Mr. (and Mrs.) Luth's Dining Establishments

Here's a list of some of our favorite restaurants, bars, and clubs in Delhi and Gurgaon. Don't expect a full review of places on this page; just what we like, what we don't, some favorite memories, and potentially prices (if for no other reason than I'm increasingly intrigued by the differentiation in price here). So maybe that qualifies as a sort of mini-review. Establishments are listed alphabetically, and (obviously) will grow as we try new places or as I find time to add the old (and yes, I realize there are just links for most of the listings but content will soon follow).


Geoffrey's - Sushant Lok I, DLF Phase IV, Gurgaon
This is the English pub associated with our town and country club. While there is a membership fee, what sets Geoffrey's apart is the prices. Five start restaurant quality meals at a fraction of the price. It can be noisy at times, which is basically par for the course with any place in India, but this is another common, easy stop on Friday nights after work.

Food: Their Thai red curry (which may become my currency here) is excellent and only INR 235. Kind of an odd order for an English pub-themed restaurant, but I'll go with it. They recently created a supplemental "chef's menu" with more expensive continental food, but even then the New Zeland rack of lamb (which seems to be a popular "luxury" item on menus is a mere INR 695, which is half of other places. They also have excellent chocolate ice cream.
Drinks: Again, somehow the club structure makes the pricing work. When looking at the wine menu, I had to ask, "Are these prices for a glass or a bottle?" and was pleasantly surprised to find out it was a bottle. Even cocktail prices are exceedingly low. At most places we go, you're looking at at least INR 350 for something like a mojito. At Geoffrey's, INR 175.



The Oak Tree - SuperMart I, DLF Phase IV, Gurgaon
It's quickly become one of our fall-backs if we don't feel like finding a new place, especially during the week. They have a great selection, are expat friendly with a discount, and the filtered water is safe to drink which saves you an extra couple bucks. We like bringing U.S. visitors here because it's not a place they would just happen upon and gets them out of the hotels; it's also next door to our grocery store which is something visitors tend to like to see. In addition to all of this, there's a waiter that looks like a friend from home. Every time we dine there, Justin Dillmore gets a wall post on Facebook about "how the Indian Justin Dillmore forced me to order another drink." Only downside is it can get noisy on the weekends (there's a club upstairs called "Attitude"), but we tend to frequent during the week when schedules allow, so not really an issue.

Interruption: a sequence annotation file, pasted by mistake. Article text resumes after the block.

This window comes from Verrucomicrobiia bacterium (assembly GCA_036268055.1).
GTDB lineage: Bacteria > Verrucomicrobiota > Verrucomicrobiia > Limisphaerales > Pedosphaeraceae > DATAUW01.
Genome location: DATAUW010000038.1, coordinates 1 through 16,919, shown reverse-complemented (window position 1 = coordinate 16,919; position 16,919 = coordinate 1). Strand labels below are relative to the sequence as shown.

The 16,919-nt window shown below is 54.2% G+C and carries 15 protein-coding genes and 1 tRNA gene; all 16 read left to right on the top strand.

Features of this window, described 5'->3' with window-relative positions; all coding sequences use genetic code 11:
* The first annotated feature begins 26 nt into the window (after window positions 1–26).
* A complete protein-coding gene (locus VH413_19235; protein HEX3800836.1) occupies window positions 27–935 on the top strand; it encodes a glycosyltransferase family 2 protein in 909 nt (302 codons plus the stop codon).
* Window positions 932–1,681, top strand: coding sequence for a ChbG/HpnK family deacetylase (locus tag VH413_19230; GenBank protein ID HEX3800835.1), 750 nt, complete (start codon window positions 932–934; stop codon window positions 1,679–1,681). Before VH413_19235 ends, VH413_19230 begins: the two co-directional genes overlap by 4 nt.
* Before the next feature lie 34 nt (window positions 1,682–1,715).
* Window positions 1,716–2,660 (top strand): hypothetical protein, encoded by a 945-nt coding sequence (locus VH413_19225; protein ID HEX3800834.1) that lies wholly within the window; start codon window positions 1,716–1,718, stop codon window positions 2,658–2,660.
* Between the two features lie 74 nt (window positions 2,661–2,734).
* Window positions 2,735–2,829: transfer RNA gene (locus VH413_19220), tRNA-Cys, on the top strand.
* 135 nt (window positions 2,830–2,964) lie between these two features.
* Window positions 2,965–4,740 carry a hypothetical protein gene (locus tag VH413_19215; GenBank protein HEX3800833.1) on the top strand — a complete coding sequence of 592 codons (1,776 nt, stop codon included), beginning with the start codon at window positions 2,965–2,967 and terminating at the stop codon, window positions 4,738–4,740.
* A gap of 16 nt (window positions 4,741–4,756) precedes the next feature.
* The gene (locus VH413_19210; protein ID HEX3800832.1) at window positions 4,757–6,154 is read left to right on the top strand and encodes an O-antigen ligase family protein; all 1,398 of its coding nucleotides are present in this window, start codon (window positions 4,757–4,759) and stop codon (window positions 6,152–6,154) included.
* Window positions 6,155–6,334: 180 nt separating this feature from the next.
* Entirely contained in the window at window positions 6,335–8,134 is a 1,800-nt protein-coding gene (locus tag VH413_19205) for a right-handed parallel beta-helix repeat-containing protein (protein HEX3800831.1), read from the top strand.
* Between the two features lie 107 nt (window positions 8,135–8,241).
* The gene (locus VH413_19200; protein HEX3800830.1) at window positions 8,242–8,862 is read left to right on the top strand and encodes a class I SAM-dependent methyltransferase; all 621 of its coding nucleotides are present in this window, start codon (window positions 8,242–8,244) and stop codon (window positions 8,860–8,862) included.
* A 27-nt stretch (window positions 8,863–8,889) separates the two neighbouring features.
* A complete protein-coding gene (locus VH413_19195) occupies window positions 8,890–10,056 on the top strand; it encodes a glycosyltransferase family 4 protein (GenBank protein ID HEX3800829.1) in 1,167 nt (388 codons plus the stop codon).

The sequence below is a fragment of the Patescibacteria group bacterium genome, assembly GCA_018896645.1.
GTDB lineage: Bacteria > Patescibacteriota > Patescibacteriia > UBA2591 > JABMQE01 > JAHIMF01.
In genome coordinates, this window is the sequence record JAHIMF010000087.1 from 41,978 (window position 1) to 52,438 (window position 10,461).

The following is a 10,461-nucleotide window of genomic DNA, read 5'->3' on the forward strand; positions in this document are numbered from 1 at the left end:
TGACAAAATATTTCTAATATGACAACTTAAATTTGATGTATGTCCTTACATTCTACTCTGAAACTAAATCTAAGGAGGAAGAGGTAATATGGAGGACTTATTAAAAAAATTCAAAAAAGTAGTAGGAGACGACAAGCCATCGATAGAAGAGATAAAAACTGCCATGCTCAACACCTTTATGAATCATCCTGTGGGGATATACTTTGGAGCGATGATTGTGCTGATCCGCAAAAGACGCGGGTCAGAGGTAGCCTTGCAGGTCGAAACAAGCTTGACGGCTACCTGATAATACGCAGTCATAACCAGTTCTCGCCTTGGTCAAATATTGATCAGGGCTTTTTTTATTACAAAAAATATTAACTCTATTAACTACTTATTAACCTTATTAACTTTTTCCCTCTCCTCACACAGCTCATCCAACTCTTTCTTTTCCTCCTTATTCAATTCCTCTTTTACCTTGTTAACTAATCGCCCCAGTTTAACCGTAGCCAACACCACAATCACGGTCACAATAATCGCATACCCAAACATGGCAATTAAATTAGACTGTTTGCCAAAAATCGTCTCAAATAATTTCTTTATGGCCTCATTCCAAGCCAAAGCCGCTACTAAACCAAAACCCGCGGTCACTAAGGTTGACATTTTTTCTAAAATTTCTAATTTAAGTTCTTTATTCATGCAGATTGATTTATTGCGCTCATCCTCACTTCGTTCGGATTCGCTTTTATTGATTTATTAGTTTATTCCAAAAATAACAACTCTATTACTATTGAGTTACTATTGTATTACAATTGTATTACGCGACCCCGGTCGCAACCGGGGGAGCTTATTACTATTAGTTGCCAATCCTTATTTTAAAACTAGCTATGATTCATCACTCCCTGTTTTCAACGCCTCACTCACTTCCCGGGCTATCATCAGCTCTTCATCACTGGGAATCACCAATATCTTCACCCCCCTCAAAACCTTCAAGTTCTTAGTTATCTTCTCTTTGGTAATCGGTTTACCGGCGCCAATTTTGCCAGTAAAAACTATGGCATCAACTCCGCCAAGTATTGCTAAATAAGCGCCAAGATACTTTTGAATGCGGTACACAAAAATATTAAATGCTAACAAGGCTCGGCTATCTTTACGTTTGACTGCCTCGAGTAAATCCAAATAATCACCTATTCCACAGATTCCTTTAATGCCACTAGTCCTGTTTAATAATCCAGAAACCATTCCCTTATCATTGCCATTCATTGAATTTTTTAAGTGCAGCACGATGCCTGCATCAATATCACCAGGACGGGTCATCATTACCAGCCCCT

Food: They make a great Thai red chicken curry, some prawn dish preferred by Lindsay, and have hygienic salads. Most entrees are in the INR 350 - 650 range so for $8 - $15, you can get a nice meal in a relaxed atmosphere.
Drinks: They actually have a fairly decent selection of wines under INR 2000. Definitely more expensive than you'd pay in the states for the quality of grape, but good to have options. Be prepared to ask for other wines in the price range as the selections on the menu are rarely in stock. They also make a delicious mojito.

Olive Bar and Kitchen - One Style Mile, Mehrauli, Near Qutab Minar, Delhi
We found Olive while here in 2005. Recently reopened after renovations (though it seems the exact same), it's probably better in the winter months as the key feature is a huge banyan tree that you're able to comfortably dine beneath. There's a rooftop deck with firepits, which is again nice feature but better enjoyed during the non-summer months.

Food: A good variety, primarily focused on Mediterranean cuisine. The wood-fired pizzas are some of the best thin crust in India. Their Sunday brunch spread isn't as extensive as some of the others we've sampled, but what they do have is all extremely good. To dine outside, definitely the top spot on our list.
Drinks: Nothing out of the ordinary, though this is the restaurant where the recurring "second cheapest bottle of champagne" joke was introduced. Sadly, when we were there for Sunday brunch, sparkling wine was not an option.